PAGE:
Linux Archives - HighTechDad


Post image for Site Performance Optimization: MaxCDN, Nginx, CloudFlare and WordPress Caching

My blog has a problem. Or rather it had a problem but I’m making some big improvements to it to make it perform better. For many years, my site has suffered from slow performance. Much of that is my fault though. I tend to overload WordPress with lots of plugins. Plugins are bad, but they are in many ways, quite addictive. There are so many innovative features and functions that you can add to your blog using them that people often suffer from plugin-bloat. And having too many plugins will slow the responsiveness of your site way down. As I said, this is bad, particularly in the eyes of Google who measures how quickly your site responds in its ranking algorithms. So, in order to combat these performance problems, I recently turned to a performance-enhancing cocktail to make my site a bit more performance optimized: MaxCDN, Nginx, CloudFlare and WordPress caching.


Just to set some expectations here, this article is NOT a how-to post on any of these items. It is more of an outline of some things that you can do to optimize your site. If I were to walk through step-by-step of each and every item, you would either be bored to tears or have to scroll endlessly through a 10,000+ word article. There are many how-to articles out there on how your can configure each of the items that I mention below. But, from my perspective, what I view as critical is actually implementing one or all of my recommendations.

The topics that I’m covering are:

  • Using a Content Delivery Network (CDN)
  • Moving from Apache to Nginx as your web server
  • Utilizing CloudFlare
  • Enabling a WordPress caching plugin

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There is a lot of great free software out there that provides tremendous value. Smart programmers always want to showcase their talents and I love the fact that there is a never ending stream of interesting applications coming from the developer community. I won’t even start to mention some of the free Mac apps that I use that help me day to day, there are too many to mention. However, I discovered this great little golden nugget yesterday for those people who have a Mac laptop and who frequently bring it to different locations. These could be students or business people or just those on the go.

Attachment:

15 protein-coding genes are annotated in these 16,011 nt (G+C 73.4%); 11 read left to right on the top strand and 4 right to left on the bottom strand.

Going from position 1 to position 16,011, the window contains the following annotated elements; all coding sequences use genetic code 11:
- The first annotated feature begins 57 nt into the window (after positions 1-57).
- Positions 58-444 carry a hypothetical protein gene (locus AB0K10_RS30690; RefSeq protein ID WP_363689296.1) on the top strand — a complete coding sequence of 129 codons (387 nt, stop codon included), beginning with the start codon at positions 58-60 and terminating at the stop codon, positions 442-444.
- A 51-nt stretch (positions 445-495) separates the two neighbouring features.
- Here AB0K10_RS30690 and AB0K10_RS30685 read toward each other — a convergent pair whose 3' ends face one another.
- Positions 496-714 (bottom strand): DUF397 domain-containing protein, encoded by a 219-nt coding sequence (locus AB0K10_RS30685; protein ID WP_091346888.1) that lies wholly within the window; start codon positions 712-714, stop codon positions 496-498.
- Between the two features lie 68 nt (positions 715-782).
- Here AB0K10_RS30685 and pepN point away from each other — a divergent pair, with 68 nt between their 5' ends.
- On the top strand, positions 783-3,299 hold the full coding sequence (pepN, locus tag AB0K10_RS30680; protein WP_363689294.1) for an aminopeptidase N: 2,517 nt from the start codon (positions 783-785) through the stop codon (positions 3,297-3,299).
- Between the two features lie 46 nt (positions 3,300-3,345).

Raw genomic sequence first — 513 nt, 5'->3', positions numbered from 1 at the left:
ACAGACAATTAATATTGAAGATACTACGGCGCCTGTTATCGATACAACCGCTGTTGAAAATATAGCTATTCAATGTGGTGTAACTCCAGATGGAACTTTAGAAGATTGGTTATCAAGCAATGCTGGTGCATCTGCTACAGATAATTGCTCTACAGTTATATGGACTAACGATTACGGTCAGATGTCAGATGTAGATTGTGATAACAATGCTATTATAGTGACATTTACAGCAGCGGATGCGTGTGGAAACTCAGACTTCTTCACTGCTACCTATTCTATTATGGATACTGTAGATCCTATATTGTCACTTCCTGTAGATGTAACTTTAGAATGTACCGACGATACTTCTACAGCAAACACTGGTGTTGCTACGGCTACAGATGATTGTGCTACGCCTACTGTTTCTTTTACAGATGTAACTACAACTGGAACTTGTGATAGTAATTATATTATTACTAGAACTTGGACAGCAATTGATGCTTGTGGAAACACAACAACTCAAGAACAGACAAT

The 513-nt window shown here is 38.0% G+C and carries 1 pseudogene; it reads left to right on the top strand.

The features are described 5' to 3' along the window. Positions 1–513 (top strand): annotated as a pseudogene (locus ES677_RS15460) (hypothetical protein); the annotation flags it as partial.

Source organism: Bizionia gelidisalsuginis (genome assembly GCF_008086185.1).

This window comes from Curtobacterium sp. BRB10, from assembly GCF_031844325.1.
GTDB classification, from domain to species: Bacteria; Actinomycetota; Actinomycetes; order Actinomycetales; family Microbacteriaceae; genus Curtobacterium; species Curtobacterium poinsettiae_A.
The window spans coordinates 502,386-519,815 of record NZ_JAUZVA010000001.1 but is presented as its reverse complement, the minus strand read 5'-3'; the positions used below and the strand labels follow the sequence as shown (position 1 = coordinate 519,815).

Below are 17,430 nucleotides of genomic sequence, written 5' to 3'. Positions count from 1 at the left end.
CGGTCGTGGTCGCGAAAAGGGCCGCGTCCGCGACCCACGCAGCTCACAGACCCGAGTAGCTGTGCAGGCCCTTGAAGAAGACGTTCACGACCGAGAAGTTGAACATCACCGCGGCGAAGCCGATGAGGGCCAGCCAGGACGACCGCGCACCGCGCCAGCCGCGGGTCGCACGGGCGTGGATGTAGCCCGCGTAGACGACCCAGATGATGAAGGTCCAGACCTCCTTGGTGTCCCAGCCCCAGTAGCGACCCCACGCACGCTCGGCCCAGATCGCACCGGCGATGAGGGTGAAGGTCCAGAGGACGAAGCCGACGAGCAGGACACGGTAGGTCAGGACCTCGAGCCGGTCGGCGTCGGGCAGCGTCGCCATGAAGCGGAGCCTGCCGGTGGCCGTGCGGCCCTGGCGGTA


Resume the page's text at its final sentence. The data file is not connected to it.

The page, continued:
It’s called AirPort Location, and the premise is this. It runs in the background (requiring AirPort WiFi to be on an enabled). Once it detects a WiFi “fingerprint” (essentially, either one particular WiFi ID or a series of detected WiFi IDs or some other environmental variables) it then automatically configures your Mac environment (based on however you set it up in the application) to that environment. For example, at home, you may have a certain default printer, want your Mac to automatically attach to a networked storage device, want you screen to be a particular brightness, and certain apps to be launched. When AirPort Location detects your home WiFi, it will set up your environment that way. Then, when you go to work, once AirPort Location detects THAT WiFi environment, it changes your Mac to meet THOSE settings.


While there is a bit of a learning curve, some trial and error involved and the documentation could be a bit better, it definitely DOES work. You have a wide variety of things you can control like:


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I was lucky enough to get early access to the new release of Parallels (version 6). To put it bluntly, I was and still am impressed. Let’s face it, virtualization has been around for quite a few years. Currently on the Mac platform, VMware and Parallels have been playing a leapfrog game, one upping each other on features, performance and enhancements. While I’m not going to write a feature by feature comparison of the two virtualization products, I do feel the need to say something about the latest version of Parallels (version 6). I have been using both VMware and Parallels for a few years now, and with each iteration and release, they definitely seem to be making great advances. But the thing that got me on the latest virtualization “arms race” for Mac virtualization was the introduction of the iPhone and iPad applications that complement Parallels 6.


So let’s get down to brass tacks here. Both VMware Fusion and Parallels Desktop are stellar applications for virtualizing Windows or other operating systems on the Mac. I have tested out not only various versions of Windows (including XP, Vista and Windows 7) on both software platforms but also other Linux distros like Ubuntu. Both Parallels and VMware perform quite well and I feel that this multi-OS option makes the Mac and Apple hardware the only hardware that people should buy. I mean let’s face it, you can’t run the Mac OS on a Windows box unless you do some sort of Hackintosh implementation. And, of course, you have the option to run Windows in a Boot Camp instance, which means that you can dual boot Windows or MacOS within the same hardware, namely a Macintosh. That alone is worth the premium price that you pay for Apple hardware.